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Managing performance requires us to reconcile caring for and developing our people with ensuring that departmental and organisational aims are achieved. Managing performance requires us to strike a balance between compassion and accountability.
Good modern managers strive to balance these two areas according to the situations in which performance needs managing. This involves judging each different situation on merit and deciding a course of action and management style that is right for the situation.
It’s important to recognise a fundamental fact: that everyone is capable of exceptional effort, productivity, output, and performance. There is actually no such thing as a person who is in themselves a ‘poor performer’. Where people fail to perform in any respect it is generally because of poor management or a flawed organisation.
The following goals of the Performance Management Process will be dealt with in-depth during this workshop:
- Focus the entire organization on business goals, create alignment to these goals at all levels of the organization, and provide a direct linkage for every personal’s individual work to those goals.
- Serve as a tool for translating the organization’s vision, values, and guiding principles into defined principle-driven behaviour at all levels.
- Enhance performance results by providing clarity regarding purpose, responsibilities, goals and measures and the requisite freedom of action (empowerment) to achieve these goals.
- Build ongoing feedback, coaching and counseling as an integral part of the relationship between leader and employee.
- Provide a basis for measuring performance and improving the performance review process.
- Serve as a basis for improving each employee’s performance and contribution to the organization for current and future business requirements and individual employee professional and career growth.
- Establish a communications linkage with the organization’s compensation system so that rewards and recognition can be tied to performance.
Principles of Performance Management:
- Reinforcement and creation of the mutual success of both the employee and the company
- Driving compensation decisions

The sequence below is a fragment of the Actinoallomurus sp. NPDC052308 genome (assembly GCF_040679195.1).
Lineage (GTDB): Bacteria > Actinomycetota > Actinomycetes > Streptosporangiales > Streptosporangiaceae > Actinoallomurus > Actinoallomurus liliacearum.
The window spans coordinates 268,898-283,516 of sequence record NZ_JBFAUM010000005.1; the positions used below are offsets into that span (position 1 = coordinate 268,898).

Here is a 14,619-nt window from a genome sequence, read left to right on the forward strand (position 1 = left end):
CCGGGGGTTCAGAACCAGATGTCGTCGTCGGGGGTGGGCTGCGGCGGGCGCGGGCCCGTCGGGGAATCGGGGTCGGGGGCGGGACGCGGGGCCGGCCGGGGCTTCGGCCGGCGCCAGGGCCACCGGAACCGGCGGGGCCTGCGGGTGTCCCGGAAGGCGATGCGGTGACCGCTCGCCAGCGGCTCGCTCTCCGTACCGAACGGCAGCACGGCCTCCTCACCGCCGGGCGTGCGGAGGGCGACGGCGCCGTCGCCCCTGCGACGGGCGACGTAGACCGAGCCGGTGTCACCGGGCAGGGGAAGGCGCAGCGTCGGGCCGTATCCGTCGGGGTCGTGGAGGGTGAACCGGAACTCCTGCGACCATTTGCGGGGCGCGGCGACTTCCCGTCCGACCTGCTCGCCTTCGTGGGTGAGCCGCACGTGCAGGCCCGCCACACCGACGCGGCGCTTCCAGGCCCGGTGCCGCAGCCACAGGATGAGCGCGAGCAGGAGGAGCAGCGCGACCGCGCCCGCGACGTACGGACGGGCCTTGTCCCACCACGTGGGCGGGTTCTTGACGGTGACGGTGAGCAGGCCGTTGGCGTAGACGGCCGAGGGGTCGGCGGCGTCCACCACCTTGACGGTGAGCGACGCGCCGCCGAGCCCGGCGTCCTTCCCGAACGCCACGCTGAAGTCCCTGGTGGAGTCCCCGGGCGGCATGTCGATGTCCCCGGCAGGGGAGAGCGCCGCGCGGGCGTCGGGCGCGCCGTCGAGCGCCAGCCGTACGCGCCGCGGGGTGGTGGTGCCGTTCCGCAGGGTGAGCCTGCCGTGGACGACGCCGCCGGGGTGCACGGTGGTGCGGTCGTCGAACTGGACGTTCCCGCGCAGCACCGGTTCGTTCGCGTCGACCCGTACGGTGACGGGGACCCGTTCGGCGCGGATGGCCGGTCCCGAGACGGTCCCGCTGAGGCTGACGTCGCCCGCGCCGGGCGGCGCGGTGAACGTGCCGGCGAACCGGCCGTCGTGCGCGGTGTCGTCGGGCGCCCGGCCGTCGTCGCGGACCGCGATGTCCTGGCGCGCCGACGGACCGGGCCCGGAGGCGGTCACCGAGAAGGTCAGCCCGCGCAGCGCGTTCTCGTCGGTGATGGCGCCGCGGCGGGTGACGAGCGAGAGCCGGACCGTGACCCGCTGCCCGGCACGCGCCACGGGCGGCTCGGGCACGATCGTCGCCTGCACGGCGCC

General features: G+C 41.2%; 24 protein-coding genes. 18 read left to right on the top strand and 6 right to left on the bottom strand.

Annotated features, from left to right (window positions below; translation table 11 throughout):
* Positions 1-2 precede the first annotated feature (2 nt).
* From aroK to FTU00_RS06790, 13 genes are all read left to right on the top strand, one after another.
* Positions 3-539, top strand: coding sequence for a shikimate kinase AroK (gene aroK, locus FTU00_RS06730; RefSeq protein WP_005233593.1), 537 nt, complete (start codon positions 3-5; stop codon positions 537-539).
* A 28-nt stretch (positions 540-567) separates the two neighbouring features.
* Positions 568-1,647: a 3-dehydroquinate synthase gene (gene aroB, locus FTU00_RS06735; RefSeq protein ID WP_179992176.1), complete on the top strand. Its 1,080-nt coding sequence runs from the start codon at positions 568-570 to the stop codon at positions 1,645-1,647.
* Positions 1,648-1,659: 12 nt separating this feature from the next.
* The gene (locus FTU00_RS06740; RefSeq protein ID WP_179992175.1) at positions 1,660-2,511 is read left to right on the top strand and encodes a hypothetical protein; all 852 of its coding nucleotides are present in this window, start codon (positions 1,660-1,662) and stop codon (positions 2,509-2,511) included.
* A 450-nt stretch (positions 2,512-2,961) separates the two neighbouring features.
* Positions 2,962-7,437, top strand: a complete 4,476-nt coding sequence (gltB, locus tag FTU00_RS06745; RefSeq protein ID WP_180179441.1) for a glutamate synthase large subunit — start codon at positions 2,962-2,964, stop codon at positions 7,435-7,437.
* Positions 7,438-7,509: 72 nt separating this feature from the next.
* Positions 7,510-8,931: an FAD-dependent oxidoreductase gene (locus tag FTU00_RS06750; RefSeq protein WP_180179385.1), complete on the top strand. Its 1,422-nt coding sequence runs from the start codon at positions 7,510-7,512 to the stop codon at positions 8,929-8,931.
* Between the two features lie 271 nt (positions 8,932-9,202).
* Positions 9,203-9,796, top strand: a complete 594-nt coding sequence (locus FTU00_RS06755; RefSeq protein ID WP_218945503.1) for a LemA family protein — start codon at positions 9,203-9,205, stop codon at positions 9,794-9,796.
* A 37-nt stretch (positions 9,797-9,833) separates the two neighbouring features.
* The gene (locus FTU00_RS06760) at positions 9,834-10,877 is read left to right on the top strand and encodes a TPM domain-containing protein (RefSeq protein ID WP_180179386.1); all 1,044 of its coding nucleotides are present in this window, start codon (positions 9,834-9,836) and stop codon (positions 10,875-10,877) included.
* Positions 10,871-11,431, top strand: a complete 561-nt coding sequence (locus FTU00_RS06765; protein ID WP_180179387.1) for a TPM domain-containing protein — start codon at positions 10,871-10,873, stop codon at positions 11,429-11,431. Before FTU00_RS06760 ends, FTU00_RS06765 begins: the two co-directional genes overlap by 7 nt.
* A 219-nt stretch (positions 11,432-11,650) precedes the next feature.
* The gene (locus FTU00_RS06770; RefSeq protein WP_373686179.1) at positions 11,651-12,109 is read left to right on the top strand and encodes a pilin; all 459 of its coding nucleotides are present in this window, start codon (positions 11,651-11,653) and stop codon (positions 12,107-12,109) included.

- Employees should know what is expected of them at all times
- Expectations must be based on an employee’s real work – their purpose in the organization
- he key outcome of the performance management process must be improved performance (effectiveness) and professional growth for each employee every year in his/her current work assignment.
- Performance criteria are not the same for each person in the same job title or role
- The process is two-way between the employee and his/her leader
- Performance management is a yearly cycle that typically ends with a formal evaluation
- The organization’s recognition and reward systems must be loosely tied or linked to the performance management process
- The process must be simplified to ensure effectiveness
The Performance Curve
The performance curve may be one of the most useful diagrams a leader can use with an employee to come to a common understanding of that employee’s current level of performance, and the need for continued development in a position.
Developing a Performance Management model specific to your organisation
- defining the task or opportunity
- deciding the methods, or for larger projects, creating the project plan
- deciding the responsibilities and who owns them
- deciding the aims and measures and timescales
- creating and owning the processes
- deciding on the tools and systems
- deciding the inter-departmental interfaces and communications requirements
- implementing (and managing) the activities
- reporting and checking and completing
- following up, evaluating and getting feedback
- identifying future improvements for next time
- and looking for further related opportunities if at all possible and appropriate
The Performance Review
Individual Performance Review
- Weight and score KPAs
- Conduct the Performance Review Meeting
- Identify development areas for Personal Development Plans
Organisational Goals and Teams
- Improve Performance with plan-do-review meetings
- Recognise and reward good performance
- Trigger action to improve performance
Critical Success Factors
- Identify CSFs and avoid common pitfalls
- Balanced Scorecard
- Managing Change
- Dispute resolution and the law
Who Should Attend:
- HR Managers
- HR Practitioners
- Line Managers
- SMME Owners and Directors